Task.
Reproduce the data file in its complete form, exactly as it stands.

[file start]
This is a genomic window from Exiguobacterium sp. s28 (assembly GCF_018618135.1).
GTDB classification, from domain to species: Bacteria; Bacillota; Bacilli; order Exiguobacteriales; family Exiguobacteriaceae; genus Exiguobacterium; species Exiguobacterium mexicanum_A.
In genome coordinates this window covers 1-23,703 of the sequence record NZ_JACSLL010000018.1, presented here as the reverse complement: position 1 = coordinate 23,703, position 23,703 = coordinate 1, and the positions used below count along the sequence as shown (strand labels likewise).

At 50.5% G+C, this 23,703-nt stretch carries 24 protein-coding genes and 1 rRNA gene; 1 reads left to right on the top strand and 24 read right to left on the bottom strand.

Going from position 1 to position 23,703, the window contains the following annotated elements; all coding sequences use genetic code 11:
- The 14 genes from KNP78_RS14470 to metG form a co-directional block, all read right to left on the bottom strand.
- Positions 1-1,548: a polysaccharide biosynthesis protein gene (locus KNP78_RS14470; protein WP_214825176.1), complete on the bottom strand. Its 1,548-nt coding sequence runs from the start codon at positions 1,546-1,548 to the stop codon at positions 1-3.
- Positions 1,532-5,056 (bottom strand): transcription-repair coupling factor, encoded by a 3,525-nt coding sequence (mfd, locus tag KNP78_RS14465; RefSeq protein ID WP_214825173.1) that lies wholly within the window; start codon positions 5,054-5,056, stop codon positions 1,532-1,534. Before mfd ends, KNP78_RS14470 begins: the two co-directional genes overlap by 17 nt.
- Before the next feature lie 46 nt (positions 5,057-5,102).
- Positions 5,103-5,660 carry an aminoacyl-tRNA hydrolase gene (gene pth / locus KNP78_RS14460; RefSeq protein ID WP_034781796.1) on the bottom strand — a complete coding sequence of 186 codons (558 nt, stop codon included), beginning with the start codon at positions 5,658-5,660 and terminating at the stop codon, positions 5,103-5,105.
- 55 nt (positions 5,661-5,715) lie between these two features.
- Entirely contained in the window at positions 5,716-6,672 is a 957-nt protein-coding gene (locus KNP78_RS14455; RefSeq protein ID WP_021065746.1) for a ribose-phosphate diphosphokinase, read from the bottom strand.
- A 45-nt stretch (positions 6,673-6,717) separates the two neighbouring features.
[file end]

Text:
This is a genomic window from Exiguobacterium sp. s28 (assembly GCF_018618135.1).
GTDB classification, from domain to species: Bacteria; Bacillota; Bacilli; order Exiguobacteriales; family Exiguobacteriaceae; genus Exiguobacterium; species Exiguobacterium mexicanum_A.
In genome coordinates this window covers 1-23,703 of the sequence record NZ_JACSLL010000018.1, presented here as the reverse complement: position 1 = coordinate 23,703, position 23,703 = coordinate 1, and the positions used below count along the sequence as shown (strand labels likewise).

At 50.5% G+C, this 23,703-nt stretch carries 24 protein-coding genes and 1 rRNA gene; 1 reads left to right on the top strand and 24 read right to left on the bottom strand.

Going from position 1 to position 23,703, the window contains the following annotated elements; all coding sequences use genetic code 11:
- The 14 genes from KNP78_RS14470 to metG form a co-directional block, all read right to left on the bottom strand.
- Positions 1-1,548: a polysaccharide biosynthesis protein gene (locus KNP78_RS14470; protein WP_214825176.1), complete on the bottom strand. Its 1,548-nt coding sequence runs from the start codon at positions 1,546-1,548 to the stop codon at positions 1-3.
- Positions 1,532-5,056 (bottom strand): transcription-repair coupling factor, encoded by a 3,525-nt coding sequence (mfd, locus tag KNP78_RS14465; RefSeq protein ID WP_214825173.1) that lies wholly within the window; start codon positions 5,054-5,056, stop codon positions 1,532-1,534. Before mfd ends, KNP78_RS14470 begins: the two co-directional genes overlap by 17 nt.
- Before the next feature lie 46 nt (positions 5,057-5,102).
- Positions 5,103-5,660 carry an aminoacyl-tRNA hydrolase gene (gene pth / locus KNP78_RS14460; RefSeq protein ID WP_034781796.1) on the bottom strand — a complete coding sequence of 186 codons (558 nt, stop codon included), beginning with the start codon at positions 5,658-5,660 and terminating at the stop codon, positions 5,103-5,105.
- 55 nt (positions 5,661-5,715) lie between these two features.
- Entirely contained in the window at positions 5,716-6,672 is a 957-nt protein-coding gene (locus KNP78_RS14455; RefSeq protein ID WP_021065746.1) for a ribose-phosphate diphosphokinase, read from the bottom strand.
- A 45-nt stretch (positions 6,673-6,717) separates the two neighbouring features.